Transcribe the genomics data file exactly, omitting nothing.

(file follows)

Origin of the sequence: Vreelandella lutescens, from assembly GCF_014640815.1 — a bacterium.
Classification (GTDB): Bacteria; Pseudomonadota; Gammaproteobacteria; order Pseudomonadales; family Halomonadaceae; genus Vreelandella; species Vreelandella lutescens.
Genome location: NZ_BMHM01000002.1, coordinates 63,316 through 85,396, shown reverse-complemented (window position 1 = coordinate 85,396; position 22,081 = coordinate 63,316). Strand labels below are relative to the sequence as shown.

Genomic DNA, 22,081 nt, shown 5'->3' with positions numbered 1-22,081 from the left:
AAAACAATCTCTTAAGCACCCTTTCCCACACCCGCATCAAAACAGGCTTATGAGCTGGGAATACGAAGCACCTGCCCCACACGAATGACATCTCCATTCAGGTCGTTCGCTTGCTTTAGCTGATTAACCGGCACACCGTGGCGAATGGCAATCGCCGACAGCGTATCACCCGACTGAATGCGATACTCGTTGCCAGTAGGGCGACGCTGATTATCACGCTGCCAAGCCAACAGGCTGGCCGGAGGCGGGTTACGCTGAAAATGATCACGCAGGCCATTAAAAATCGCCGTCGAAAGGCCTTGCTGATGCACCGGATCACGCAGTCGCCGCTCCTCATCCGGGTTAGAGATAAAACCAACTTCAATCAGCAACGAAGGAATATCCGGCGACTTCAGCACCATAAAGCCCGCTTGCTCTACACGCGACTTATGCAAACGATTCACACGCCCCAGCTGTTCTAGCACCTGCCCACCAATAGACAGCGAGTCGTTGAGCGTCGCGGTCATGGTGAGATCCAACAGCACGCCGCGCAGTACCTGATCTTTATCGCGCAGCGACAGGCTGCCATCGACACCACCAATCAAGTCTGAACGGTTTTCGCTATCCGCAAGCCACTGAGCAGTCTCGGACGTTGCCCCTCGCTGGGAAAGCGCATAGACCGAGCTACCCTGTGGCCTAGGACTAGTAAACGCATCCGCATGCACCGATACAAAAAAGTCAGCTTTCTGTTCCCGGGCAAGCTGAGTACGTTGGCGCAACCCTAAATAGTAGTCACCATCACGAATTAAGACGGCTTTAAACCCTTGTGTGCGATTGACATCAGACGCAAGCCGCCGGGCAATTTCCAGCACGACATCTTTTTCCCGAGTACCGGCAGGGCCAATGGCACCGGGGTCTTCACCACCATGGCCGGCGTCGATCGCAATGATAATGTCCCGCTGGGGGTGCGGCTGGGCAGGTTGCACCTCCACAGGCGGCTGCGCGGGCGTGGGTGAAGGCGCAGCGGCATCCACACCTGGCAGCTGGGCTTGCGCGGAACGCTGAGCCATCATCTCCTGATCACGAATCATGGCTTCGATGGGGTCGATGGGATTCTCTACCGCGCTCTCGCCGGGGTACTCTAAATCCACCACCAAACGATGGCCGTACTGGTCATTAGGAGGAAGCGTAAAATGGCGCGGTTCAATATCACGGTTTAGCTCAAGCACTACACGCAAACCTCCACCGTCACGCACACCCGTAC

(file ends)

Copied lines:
Origin of the sequence: Vreelandella lutescens, from assembly GCF_014640815.1 — a bacterium.
Classification (GTDB): Bacteria; Pseudomonadota; Gammaproteobacteria; order Pseudomonadales; family Halomonadaceae; genus Vreelandella; species Vreelandella lutescens.
Genome location: NZ_BMHM01000002.1, coordinates 63,316 through 85,396, shown reverse-complemented (window position 1 = coordinate 85,396; position 22,081 = coordinate 63,316). Strand labels below are relative to the sequence as shown.

Genomic DNA, 22,081 nt, shown 5'->3' with positions numbered 1-22,081 from the left:
AAAACAATCTCTTAAGCACCCTTTCCCACACCCGCATCAAAACAGGCTTATGAGCTGGGAATACGAAGCACCTGCCCCACACGAATGACATCTCCATTCAGGTCGTTCGCTTGCTTTAGCTGATTAACCGGCACACCGTGGCGAATGGCAATCGCCGACAGCGTATCACCCGACTGAATGCGATACTCGTTGCCAGTAGGGCGACGCTGATTATCACGCTGCCAAGCCAACAGGCTGGCCGGAGGCGGGTTACGCTGAAAATGATCACGCAGGCCATTAAAAATCGCCGTCGAAAGGCCTTGCTGATGCACCGGATCACGCAGTCGCCGCTCCTCATCCGGGTTAGAGATAAAACCAACTTCAATCAGCAACGAAGGAATATCCGGCGACTTCAGCACCATAAAGCCCGCTTGCTCTACACGCGACTTATGCAAACGATTCACACGCCCCAGCTGTTCTAGCACCTGCCCACCAATAGACAGCGAGTCGTTGAGCGTCGCGGTCATGGTGAGATCCAACAGCACGCCGCGCAGTACCTGATCTTTATCGCGCAGCGACAGGCTGCCATCGACACCACCAATCAAGTCTGAACGGTTTTCGCTATCCGCAAGCCACTGAGCAGTCTCGGACGTTGCCCCTCGCTGGGAAAGCGCATAGACCGAGCTACCCTGTGGCCTAGGACTAGTAAACGCATCCGCATGCACCGATACAAAAAAGTCAGCTTTCTGTTCCCGGGCAAGCTGAGTACGTTGGCGCAACCCTAAATAGTAGTCACCATCACGAATTAAGACGGCTTTAAACCCTTGTGTGCGATTGACATCAGACGCAAGCCGCCGGGCAATTTCCAGCACGACATCTTTTTCCCGAGTACCGGCAGGGCCAATGGCACCGGGGTCTTCACCACCATGGCCGGCGTCGATCGCAATGATAATGTCCCGCTGGGGGTGCGGCTGGGCAGGTTGCACCTCCACAGGCGGCTGCGCGGGCGTGGGTGAAGGCGCAGCGGCATCCACACCTGGCAGCTGGGCTTGCGCGGAACGCTGAGCCATCATCTCCTGATCACGAATCATGGCTTCGATGGGGTCGATGGGATTCTCTACCGCGCTCTCGCCGGGGTACTCTAAATCCACCACCAAACGATGGCCGTACTGGTCATTAGGAGGAAGCGTAAAATGGCGCGGTTCAATATCACGGTTTAGCTCAAGCACTACACGCAAACCTCCACCGTCACGCACACCCGTAC